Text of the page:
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Publication numberUS5614435 A
Publication typeGrant
Application numberUS 08/330,303
Publication dateMar 25, 1997
Filing dateOct 27, 1994
Priority dateOct 27, 1994
Fee statusPaid
Also published asWO1996014656A2, WO1996014656A3
Publication number08330303, 330303, US 5614435 A, US 5614435A, US-A-5614435, US5614435 A, US5614435A
InventorsPierre Petroff, Devin Leonard, Mohan Krishnamurthy
Original AssigneeThe Regents Of The University Of California
Export CitationBiBTeX, EndNote, RefMan
External Links: USPTO, USPTO Assignment, Espacenet
Quantum dot fabrication process using strained epitaxial growth
US 5614435 A
Abstract
A process for production of self-assembled quantum dots is described which does not entail any processing steps before or after growth of the quantum dots. The process uses in situ formation of three dimensional islands which occurs during epitaxy of material with a different lattice parameter than the substrate. Further deposition of the substrate material then produces single or multiple buried two dimensional layers of randomly distributed or selectively positioned and substantially uniform sized quantum dots. These layers are free of defects and interface states. The lateral dot diameters vary between 140 to 300 Angstroms by appropriate choice of deposition parameters.
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Claims(26)
We claim:
1. A method of forming quantum dots comprising:
deposing a material having a first lattice spacing on a substrate having a second unequal lattice spacing to produce self-assembled quantum dots;
continuously observing surface texture of said first material as it is being disposed on said substrate; and
immediately terminating deposition of said first material on said substrate as soon as a predetermined number of said self-assembled quantum dots form as determined by observation of said surface texture during deposition of said first material,
whereby a plurality of quantum dots of predetermined size and density are controllably and reliably fabricated.
2. The method of claim 1 where observing said surface texture of said first material comprises exposing said surface of said first material to high energy electrons and detecting a reflection high energy electron diffraction pattern produced therefrom.
3. The method of claim 1 where deposition of said first material on said substrate comprises cycles of disposing a fractional monolayer of said first material followed by a no growth pause of a predetermined time period.
4. The method of claim 3 where deposition of said fractional monolayer of said first material is at a rate of the order of 0.1 monolayer per second.
5. The, method of claim 4 where said no growth pause has a period of approximately three seconds.
6. The method of claim 1 further comprising deposing a capping layer on said self-assembled quantum dots composed of a second material on said substrate.
7. The method of claim 1 where deposing said first material on said substrate deposes said first material having a greater lattice spacing than said substrate thereby placing said first material under compression.
8. A method of forming quantum dots comprising:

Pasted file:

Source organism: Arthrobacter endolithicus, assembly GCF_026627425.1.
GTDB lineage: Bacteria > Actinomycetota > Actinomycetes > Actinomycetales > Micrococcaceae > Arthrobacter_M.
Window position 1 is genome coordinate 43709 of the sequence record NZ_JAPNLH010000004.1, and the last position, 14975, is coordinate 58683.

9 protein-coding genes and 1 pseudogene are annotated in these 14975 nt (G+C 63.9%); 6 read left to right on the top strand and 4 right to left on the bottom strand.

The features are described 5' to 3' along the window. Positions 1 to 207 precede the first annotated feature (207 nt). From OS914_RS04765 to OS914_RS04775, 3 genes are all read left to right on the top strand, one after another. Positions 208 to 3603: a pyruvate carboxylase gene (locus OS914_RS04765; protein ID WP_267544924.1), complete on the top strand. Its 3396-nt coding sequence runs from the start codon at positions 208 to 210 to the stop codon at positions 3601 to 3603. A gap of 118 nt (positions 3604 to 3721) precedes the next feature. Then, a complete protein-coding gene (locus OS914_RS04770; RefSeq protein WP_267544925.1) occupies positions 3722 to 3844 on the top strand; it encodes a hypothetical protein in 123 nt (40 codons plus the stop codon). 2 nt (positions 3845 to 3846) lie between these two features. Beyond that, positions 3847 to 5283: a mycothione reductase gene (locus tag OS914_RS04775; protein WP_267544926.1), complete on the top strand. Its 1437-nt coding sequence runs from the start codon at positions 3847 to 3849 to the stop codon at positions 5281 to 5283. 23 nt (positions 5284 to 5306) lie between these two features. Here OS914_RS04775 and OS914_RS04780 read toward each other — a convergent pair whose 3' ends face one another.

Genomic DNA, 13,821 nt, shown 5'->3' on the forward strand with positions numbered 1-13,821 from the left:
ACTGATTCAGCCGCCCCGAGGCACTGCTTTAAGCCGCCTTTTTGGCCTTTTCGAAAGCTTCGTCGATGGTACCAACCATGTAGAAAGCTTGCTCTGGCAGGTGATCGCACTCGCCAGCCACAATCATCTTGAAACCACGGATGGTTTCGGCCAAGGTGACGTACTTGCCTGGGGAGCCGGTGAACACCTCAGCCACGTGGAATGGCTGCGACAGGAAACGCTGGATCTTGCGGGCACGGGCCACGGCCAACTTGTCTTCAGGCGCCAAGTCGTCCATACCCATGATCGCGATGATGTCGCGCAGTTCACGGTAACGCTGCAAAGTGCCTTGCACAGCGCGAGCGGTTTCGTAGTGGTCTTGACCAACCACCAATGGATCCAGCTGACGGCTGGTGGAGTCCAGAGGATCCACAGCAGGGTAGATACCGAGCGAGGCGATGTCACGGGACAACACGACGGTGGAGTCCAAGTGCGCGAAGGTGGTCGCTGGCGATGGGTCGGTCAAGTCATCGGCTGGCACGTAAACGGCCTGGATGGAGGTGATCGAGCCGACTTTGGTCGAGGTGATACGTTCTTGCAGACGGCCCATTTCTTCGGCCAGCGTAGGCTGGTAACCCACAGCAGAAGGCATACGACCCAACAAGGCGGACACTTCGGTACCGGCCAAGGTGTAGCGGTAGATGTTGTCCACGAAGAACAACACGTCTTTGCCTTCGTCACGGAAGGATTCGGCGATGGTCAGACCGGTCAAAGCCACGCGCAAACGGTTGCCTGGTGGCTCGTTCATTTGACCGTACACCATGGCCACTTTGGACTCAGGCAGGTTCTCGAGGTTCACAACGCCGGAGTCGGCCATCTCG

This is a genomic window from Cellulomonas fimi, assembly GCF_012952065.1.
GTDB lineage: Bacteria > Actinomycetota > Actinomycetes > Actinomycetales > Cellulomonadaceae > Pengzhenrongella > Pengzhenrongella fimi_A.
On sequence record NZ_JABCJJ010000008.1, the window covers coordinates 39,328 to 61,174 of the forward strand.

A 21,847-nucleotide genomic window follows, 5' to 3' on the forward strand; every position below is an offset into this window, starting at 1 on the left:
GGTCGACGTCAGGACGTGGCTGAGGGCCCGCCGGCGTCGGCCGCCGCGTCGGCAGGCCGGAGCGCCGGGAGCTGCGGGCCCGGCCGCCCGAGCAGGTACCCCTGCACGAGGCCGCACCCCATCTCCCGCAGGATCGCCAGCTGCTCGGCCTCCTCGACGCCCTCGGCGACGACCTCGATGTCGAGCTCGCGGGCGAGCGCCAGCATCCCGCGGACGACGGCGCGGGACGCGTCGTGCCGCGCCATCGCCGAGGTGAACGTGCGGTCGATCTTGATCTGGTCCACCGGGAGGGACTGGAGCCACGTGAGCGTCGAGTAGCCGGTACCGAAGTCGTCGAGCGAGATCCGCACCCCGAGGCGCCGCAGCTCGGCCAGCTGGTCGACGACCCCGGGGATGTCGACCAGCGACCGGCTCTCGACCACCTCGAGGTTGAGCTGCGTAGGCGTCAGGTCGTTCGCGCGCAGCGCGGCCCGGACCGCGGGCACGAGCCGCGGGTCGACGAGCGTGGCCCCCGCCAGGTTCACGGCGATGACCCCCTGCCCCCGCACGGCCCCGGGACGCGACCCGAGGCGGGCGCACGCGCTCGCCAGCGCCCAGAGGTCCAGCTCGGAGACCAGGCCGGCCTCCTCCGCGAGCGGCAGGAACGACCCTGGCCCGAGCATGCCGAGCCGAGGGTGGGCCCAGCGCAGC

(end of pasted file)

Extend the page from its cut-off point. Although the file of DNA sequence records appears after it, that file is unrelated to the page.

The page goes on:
deposing a first material havings a first lattice spacing on a substrate having a second unequal lattice spacing to produce self-assembled quantum dots,
where deposing said first material on said substrate deposes a first material having a lattice spacing less than said lattice spacing of said substrate thereby placing said first material under tension;
continuously observing surface texture of said first material as it is being deposed on said substrate; and
immediately terminating deposition of said first material on said substrate as soon as a predetermined number of self-assembled quantum dots form as determined by observation of said surface texture during deposition of said first material,
whereby a plurality of quantum dots of predetermined size and density are controllably and reliably fabricated.
9. The method of claim 1 wherein deposing said first material on said substrate deposes InAs on a GaAs substrate thereby forming InGaAs self-assembled quantum dots.
10. The method of claim 1 wherein deposing said first material on said substrate deposes InAIAs as said first material on an AlGaAs substrate thereby forming InAIAs self-assembled quantum dots.
11. The method of claim 1 where deposing said first material on said substrate is by moleuclar beam epitaxy.
12. The method of claim 1 where deposing said first material on said substrate is by metal organic chemical vapor deposition.
13. The method of claim 1 where deposing said first material on said substrate is by vapor phase epitaxy.
14. The method of claim 1 where deposing said first material on said substrate is by chemical beam epitaxy.
15. The method of claim 1 where deposing said first material on said substrate is by gas source molecular beam epitaxy.
16. The method of claim 1 where deposing said first material on said substrate deposes semiconductors from Groups llla and Va of the periodic table.
17. A method of forming quantum dots comprising:
deposing a first material having a first lattice spacing on a substrate having a second unequal lattice spacing to produce self-assembled quantum dots.
where deposing said first material on said substrate deposes semiconductors from Groups IIb and VIa of the periodic table;
continuously observing surface texture of said first material as it is being deposed on said substrate; and
immediately terminating deposition of said first material on said substrate as soon as a predetermined number of self-assembled quantum dots form as determined by observation of said surface texture during deposition of said first material,